Christopher Porco was convicted in 2006 of murdering his father and severely injuring his mother with a fireman’s ax as they slept in their home in Bethlehem, New York. After Porco’s crime grabbed headlines across the country, the Lifetime network set out to produce a fictionalized made-for-TV movie about his arrest and conviction.

After learning of the film, Porco filed suit under New York’s Right of Privacy statute, N.Y. Civ. Rights §§ 50, et seq., against Lifetime Entertainment Services LLC to prevent it from broadcasting the movie.Porco v. Lifetime Entm’t Servs., LLC, No. 522707, 2017 WL 703034 (NY. Ct. App. 3d Dep’t Feb. 23, 2017). Section 51 of the Right of Privacy statute allows a person whose “name, portrait, picture or voice” is used “for advertising purposes or for the purposes of trade” without their consent to obtain an injunction restraining the use of their name, portrait, picture or voice, as well as to sue for damages. N.Y. Civ. Rights § 51.

After initiating suit, Porco successfully obtained a temporary restraining order preventing the airing of the film pending a decision in his motion for a preliminary injunction. However, Porco’s victory was short lived, as the Appellate Division, Third Judicial Department, vacated the order. Under the tagline, “the movie Chris Porco doesn’t want you to see,” the movie aired nationally on March 23, 2013. Thereafter, the trial court granted Lifetime’s motion to dismiss Porco’s complaint for failure to state a cause of action.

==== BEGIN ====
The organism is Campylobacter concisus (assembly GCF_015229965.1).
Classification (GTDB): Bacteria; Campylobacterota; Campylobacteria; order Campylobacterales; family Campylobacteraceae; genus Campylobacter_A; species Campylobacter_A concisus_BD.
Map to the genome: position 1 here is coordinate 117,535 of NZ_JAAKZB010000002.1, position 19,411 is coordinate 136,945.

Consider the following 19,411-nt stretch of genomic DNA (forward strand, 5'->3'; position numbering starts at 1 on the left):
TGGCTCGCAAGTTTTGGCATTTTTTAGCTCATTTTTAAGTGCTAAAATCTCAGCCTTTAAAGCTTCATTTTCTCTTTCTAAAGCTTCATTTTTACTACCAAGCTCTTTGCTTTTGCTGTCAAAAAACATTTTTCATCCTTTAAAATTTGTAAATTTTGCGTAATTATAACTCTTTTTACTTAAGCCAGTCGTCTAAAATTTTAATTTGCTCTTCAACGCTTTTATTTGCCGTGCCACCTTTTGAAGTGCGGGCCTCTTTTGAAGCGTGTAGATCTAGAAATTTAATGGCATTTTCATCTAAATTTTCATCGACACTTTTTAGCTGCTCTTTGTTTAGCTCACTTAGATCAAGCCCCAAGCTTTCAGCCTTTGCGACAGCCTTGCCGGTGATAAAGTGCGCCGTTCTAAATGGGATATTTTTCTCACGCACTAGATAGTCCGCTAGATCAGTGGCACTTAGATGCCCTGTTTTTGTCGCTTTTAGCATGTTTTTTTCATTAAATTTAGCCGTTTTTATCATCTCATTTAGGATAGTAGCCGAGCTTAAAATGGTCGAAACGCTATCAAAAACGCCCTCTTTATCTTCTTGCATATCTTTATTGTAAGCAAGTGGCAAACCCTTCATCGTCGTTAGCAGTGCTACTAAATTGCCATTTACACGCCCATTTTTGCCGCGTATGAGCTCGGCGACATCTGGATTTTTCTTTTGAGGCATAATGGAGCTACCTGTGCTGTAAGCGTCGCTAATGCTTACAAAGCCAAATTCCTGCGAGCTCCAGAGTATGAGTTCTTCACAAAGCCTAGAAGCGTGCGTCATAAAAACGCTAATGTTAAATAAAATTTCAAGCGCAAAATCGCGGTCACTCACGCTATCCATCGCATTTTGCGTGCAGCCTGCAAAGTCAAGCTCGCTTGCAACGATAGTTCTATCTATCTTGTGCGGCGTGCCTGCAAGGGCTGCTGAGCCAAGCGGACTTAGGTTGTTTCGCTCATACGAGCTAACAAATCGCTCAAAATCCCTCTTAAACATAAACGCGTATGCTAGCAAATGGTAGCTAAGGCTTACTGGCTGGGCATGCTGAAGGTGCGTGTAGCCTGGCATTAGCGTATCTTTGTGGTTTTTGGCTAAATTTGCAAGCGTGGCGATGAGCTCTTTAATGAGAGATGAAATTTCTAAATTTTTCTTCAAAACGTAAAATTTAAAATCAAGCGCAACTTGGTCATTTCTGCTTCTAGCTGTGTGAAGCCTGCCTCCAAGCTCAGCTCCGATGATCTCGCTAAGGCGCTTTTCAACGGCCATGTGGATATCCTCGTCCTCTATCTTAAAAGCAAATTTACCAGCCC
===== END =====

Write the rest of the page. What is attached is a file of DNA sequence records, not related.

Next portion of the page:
On appeal, the Third Department was asked to decide whether Porco had adequately alleged that Lifetime’s movie was sufficiently fictionalized so as to take it out of the newsworthiness exception to liability under § 51. Reviewing New York jurisprudence on the issue, the Third Department explained that liability may attach to a “materially and substantially fictitious biography where a knowing fictionalization amounts to an all-pervasive set of imaginary incidents . . . .” Porco, 2017 WL 703034, at *2 (internal quotation marks and citations omitted). In holding that Porco had met this burden, the Third Department noted that one of the film’s producers had written a letter to Porco’s mother explaining that she was involved in the production of a documentary intended to accompany the film and to “provide the platform for the family to state their position in a non-fictional program” after the film aired. Id. The court concluded this was strong evidence that even Lifetime considered the film to be a fictitious program.

Because the Third Department was only considering a motion to dismiss, the film was not before the court and it made no ruling on whether the film was actually sufficiently fictionalized so as to avoid the newsworthiness exception. Therefore, Lifetime may still succeed at trial if it can show, its letter notwithstanding, that its movie was an accurate portrayal of Porco and his crime. Thus, for the time being, Christopher Porco’s case against Lifetime will proceed in the Supreme Court where it will be decided if the right of privacy in New York protects the unauthorized telling of a convicted murderer's story.